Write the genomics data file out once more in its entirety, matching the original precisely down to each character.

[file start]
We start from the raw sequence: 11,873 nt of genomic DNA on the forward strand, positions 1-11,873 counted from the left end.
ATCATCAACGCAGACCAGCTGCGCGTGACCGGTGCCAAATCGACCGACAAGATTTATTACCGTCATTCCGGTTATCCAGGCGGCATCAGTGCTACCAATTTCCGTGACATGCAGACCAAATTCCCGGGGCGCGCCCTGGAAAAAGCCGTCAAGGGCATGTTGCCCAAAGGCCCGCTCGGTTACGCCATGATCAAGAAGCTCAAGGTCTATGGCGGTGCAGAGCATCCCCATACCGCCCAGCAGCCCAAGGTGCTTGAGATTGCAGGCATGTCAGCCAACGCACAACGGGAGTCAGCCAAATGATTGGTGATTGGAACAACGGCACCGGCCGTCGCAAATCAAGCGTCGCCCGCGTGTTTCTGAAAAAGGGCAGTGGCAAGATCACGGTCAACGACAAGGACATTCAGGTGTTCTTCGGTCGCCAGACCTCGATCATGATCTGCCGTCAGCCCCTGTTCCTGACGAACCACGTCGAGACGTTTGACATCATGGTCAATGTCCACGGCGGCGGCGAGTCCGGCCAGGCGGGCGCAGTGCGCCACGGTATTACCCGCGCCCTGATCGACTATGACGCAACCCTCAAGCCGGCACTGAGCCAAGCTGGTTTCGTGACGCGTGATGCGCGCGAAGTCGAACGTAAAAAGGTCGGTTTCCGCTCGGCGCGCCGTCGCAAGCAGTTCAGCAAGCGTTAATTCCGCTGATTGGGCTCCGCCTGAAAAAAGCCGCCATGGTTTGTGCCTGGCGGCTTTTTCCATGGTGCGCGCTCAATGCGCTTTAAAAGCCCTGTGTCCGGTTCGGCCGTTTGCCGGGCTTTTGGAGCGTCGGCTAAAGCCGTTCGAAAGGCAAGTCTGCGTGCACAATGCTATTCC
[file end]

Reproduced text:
We start from the raw sequence: 11,873 nt of genomic DNA on the forward strand, positions 1-11,873 counted from the left end.
ATCATCAACGCAGACCAGCTGCGCGTGACCGGTGCCAAATCGACCGACAAGATTTATTACCGTCATTCCGGTTATCCAGGCGGCATCAGTGCTACCAATTTCCGTGACATGCAGACCAAATTCCCGGGGCGCGCCCTGGAAAAAGCCGTCAAGGGCATGTTGCCCAAAGGCCCGCTCGGTTACGCCATGATCAAGAAGCTCAAGGTCTATGGCGGTGCAGAGCATCCCCATACCGCCCAGCAGCCCAAGGTGCTTGAGATTGCAGGCATGTCAGCCAACGCACAACGGGAGTCAGCCAAATGATTGGTGATTGGAACAACGGCACCGGCCGTCGCAAATCAAGCGTCGCCCGCGTGTTTCTGAAAAAGGGCAGTGGCAAGATCACGGTCAACGACAAGGACATTCAGGTGTTCTTCGGTCGCCAGACCTCGATCATGATCTGCCGTCAGCCCCTGTTCCTGACGAACCACGTCGAGACGTTTGACATCATGGTCAATGTCCACGGCGGCGGCGAGTCCGGCCAGGCGGGCGCAGTGCGCCACGGTATTACCCGCGCCCTGATCGACTATGACGCAACCCTCAAGCCGGCACTGAGCCAAGCTGGTTTCGTGACGCGTGATGCGCGCGAAGTCGAACGTAAAAAGGTCGGTTTCCGCTCGGCGCGCCGTCGCAAGCAGTTCAGCAAGCGTTAATTCCGCTGATTGGGCTCCGCCTGAAAAAAGCCGCCATGGTTTGTGCCTGGCGGCTTTTTCCATGGTGCGCGCTCAATGCGCTTTAAAAGCCCTGTGTCCGGTTCGGCCGTTTGCCGGGCTTTTGGAGCGTCGGCTAAAGCCGTTCGAAAGGCAAGTCTGCGTGCACAATGCTATTCC